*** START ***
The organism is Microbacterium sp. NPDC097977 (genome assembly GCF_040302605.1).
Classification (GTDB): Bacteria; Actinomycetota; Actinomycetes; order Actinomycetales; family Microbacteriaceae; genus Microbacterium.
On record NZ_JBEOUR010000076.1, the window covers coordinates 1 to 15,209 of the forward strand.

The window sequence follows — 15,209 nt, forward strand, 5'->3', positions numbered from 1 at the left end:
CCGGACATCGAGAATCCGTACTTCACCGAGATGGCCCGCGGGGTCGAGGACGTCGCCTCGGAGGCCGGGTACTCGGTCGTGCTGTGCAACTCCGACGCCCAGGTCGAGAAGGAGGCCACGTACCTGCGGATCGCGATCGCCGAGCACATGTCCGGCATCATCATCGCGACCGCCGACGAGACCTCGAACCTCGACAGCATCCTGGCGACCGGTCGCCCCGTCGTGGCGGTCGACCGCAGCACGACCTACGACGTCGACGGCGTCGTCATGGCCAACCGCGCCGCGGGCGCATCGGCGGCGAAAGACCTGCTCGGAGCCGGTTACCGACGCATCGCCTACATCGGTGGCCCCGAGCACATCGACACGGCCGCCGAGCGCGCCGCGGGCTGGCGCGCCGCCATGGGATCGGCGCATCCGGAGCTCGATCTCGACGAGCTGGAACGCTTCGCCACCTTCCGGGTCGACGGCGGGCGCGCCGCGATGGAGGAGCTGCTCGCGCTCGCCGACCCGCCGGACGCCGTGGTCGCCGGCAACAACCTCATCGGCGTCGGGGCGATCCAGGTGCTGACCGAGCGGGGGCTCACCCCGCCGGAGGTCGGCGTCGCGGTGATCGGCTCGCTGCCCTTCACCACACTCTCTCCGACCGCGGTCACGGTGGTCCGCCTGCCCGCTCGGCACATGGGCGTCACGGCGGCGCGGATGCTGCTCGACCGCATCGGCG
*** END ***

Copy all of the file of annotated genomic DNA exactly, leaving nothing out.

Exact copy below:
The organism is Microbacterium sp. NPDC097977 (genome assembly GCF_040302605.1).
Classification (GTDB): Bacteria; Actinomycetota; Actinomycetes; order Actinomycetales; family Microbacteriaceae; genus Microbacterium.
On record NZ_JBEOUR010000076.1, the window covers coordinates 1 to 15,209 of the forward strand.

The window sequence follows — 15,209 nt, forward strand, 5'->3', positions numbered from 1 at the left end:
CCGGACATCGAGAATCCGTACTTCACCGAGATGGCCCGCGGGGTCGAGGACGTCGCCTCGGAGGCCGGGTACTCGGTCGTGCTGTGCAACTCCGACGCCCAGGTCGAGAAGGAGGCCACGTACCTGCGGATCGCGATCGCCGAGCACATGTCCGGCATCATCATCGCGACCGCCGACGAGACCTCGAACCTCGACAGCATCCTGGCGACCGGTCGCCCCGTCGTGGCGGTCGACCGCAGCACGACCTACGACGTCGACGGCGTCGTCATGGCCAACCGCGCCGCGGGCGCATCGGCGGCGAAAGACCTGCTCGGAGCCGGTTACCGACGCATCGCCTACATCGGTGGCCCCGAGCACATCGACACGGCCGCCGAGCGCGCCGCGGGCTGGCGCGCCGCCATGGGATCGGCGCATCCGGAGCTCGATCTCGACGAGCTGGAACGCTTCGCCACCTTCCGGGTCGACGGCGGGCGCGCCGCGATGGAGGAGCTGCTCGCGCTCGCCGACCCGCCGGACGCCGTGGTCGCCGGCAACAACCTCATCGGCGTCGGGGCGATCCAGGTGCTGACCGAGCGGGGGCTCACCCCGCCGGAGGTCGGCGTCGCGGTGATCGGCTCGCTGCCCTTCACCACACTCTCTCCGACCGCGGTCACGGTGGTCCGCCTGCCCGCTCGGCACATGGGCGTCACGGCGGCGCGGATGCTGCTCGACCGCATCGGCG